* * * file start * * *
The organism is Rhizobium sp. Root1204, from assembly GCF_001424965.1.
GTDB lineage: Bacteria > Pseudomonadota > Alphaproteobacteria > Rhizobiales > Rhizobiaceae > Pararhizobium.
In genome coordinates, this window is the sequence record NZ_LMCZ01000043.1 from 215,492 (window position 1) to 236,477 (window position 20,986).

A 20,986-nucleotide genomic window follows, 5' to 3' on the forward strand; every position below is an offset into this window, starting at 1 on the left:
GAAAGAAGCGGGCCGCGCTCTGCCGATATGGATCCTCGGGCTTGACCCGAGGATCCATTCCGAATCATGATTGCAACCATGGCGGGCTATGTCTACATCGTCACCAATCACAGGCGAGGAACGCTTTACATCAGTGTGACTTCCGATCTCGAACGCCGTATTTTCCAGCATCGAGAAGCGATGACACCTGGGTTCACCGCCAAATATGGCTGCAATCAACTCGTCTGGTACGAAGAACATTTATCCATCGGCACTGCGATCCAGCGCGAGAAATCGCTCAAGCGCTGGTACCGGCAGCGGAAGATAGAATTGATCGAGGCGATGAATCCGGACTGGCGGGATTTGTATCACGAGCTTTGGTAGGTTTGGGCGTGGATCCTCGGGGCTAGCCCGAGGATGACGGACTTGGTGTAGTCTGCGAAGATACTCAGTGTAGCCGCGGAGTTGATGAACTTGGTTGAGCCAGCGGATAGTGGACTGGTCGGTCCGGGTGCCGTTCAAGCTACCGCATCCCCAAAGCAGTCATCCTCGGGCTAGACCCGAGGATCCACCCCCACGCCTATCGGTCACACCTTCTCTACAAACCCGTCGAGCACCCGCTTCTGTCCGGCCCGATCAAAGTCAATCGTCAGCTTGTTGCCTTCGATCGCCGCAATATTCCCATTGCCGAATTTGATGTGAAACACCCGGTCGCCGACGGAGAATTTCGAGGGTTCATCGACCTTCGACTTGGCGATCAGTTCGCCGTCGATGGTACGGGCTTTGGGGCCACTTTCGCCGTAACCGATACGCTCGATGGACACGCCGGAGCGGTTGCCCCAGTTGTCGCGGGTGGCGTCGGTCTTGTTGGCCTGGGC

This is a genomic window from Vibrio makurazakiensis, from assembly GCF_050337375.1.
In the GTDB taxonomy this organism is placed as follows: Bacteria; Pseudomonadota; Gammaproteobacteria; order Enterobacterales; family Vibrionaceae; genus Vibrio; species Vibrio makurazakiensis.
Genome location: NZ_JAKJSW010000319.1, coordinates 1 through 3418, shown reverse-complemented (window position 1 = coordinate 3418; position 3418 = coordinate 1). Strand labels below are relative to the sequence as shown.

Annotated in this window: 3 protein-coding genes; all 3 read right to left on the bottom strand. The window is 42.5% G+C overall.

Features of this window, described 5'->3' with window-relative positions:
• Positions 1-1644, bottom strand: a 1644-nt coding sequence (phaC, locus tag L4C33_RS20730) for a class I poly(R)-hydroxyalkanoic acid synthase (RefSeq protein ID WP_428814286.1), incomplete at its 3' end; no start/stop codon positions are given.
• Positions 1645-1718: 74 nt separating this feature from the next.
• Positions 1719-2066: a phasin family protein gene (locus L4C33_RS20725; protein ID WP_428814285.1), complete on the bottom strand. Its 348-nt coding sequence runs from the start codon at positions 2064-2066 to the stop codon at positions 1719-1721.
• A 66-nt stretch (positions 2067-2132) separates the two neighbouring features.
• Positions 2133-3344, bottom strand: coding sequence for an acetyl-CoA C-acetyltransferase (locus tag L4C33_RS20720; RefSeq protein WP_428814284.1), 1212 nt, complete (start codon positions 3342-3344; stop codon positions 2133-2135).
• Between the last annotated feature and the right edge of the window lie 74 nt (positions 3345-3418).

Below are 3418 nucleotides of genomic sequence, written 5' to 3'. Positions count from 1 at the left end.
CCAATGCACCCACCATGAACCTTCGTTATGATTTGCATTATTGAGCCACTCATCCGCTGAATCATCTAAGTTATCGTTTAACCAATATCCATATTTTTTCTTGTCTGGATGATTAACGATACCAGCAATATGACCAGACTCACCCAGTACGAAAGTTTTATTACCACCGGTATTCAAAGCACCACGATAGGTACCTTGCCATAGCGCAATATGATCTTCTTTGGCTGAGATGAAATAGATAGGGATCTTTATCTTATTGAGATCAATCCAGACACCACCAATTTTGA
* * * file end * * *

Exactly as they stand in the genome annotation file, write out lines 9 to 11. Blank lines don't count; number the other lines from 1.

Annotated in this window: 3 protein-coding genes; all 3 read right to left on the bottom strand. The window is 42.5% G+C overall.

Features of this window, described 5'->3' with window-relative positions:
• Positions 1-1644, bottom strand: a 1644-nt coding sequence (phaC, locus tag L4C33_RS20730) for a class I poly(R)-hydroxyalkanoic acid synthase (RefSeq protein ID WP_428814286.1), incomplete at its 3' end; no start/stop codon positions are given.